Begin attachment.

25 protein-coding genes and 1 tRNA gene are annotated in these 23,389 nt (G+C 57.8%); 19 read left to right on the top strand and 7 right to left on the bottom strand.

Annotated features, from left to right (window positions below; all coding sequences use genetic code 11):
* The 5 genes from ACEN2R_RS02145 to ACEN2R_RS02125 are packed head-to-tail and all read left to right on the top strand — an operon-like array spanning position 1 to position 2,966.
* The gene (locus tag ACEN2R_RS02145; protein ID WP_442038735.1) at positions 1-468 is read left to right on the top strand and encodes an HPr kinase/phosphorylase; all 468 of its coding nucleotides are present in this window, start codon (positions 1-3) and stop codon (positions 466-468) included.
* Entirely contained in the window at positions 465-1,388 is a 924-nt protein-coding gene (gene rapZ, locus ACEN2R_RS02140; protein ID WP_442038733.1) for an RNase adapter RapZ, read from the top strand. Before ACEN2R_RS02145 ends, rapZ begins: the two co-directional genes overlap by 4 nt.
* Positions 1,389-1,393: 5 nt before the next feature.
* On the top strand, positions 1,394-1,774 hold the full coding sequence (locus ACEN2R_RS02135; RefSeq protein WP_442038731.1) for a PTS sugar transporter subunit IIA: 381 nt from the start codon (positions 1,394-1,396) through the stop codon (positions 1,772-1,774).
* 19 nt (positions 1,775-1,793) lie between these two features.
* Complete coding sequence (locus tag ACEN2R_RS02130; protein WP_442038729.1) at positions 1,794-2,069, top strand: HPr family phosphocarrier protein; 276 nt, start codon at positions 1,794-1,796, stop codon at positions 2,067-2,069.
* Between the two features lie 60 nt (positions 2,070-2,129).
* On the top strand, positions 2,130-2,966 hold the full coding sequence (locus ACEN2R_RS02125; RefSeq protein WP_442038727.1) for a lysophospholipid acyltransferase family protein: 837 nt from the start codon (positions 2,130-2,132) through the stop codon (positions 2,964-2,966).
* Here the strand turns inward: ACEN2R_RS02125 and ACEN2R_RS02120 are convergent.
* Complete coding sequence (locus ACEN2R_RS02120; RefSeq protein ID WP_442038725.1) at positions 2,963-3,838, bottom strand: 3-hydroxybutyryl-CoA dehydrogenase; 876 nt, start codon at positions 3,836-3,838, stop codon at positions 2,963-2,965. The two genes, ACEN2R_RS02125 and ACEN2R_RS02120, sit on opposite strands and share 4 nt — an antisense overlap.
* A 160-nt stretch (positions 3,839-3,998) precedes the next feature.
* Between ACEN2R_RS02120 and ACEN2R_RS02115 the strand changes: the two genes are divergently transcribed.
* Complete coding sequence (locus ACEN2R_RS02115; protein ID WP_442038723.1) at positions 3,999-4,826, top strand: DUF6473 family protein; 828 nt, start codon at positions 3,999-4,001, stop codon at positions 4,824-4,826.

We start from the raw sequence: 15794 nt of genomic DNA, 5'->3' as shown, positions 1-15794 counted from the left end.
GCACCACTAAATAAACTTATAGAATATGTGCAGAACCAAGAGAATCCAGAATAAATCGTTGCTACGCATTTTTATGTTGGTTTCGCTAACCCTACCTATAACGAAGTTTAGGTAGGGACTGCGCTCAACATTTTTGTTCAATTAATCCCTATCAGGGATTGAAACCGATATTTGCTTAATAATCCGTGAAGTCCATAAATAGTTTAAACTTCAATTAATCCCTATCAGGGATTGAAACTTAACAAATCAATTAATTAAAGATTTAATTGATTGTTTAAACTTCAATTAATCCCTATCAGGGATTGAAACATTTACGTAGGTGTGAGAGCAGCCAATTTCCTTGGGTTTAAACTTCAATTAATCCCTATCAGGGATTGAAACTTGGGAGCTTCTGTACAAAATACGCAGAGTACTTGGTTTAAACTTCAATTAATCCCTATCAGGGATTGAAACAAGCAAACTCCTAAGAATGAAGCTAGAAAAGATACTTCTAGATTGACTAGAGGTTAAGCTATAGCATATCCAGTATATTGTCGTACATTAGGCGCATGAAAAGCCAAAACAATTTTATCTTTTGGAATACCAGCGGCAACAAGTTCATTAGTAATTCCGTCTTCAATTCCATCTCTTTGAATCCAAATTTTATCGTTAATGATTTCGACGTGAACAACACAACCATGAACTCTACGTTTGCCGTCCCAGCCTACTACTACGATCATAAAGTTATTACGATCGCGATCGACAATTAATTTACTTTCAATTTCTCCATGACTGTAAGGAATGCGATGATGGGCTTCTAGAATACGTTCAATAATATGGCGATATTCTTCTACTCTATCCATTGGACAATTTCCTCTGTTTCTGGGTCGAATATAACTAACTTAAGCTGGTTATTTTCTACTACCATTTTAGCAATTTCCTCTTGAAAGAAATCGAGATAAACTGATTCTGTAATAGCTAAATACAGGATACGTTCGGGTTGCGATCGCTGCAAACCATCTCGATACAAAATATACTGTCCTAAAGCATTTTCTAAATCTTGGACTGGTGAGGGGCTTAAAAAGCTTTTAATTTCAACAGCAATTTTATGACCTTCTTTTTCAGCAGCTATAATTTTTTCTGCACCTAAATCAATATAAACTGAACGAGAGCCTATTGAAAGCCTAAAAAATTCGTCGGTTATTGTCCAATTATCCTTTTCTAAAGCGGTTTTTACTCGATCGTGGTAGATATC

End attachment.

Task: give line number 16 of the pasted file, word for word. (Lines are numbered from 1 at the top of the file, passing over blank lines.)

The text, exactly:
* Complete coding sequence (locus ACEN2R_RS02115; protein ID WP_442038723.1) at positions 3,999-4,826, top strand: DUF6473 family protein; 828 nt, start codon at positions 3,999-4,001, stop codon at positions 4,824-4,826.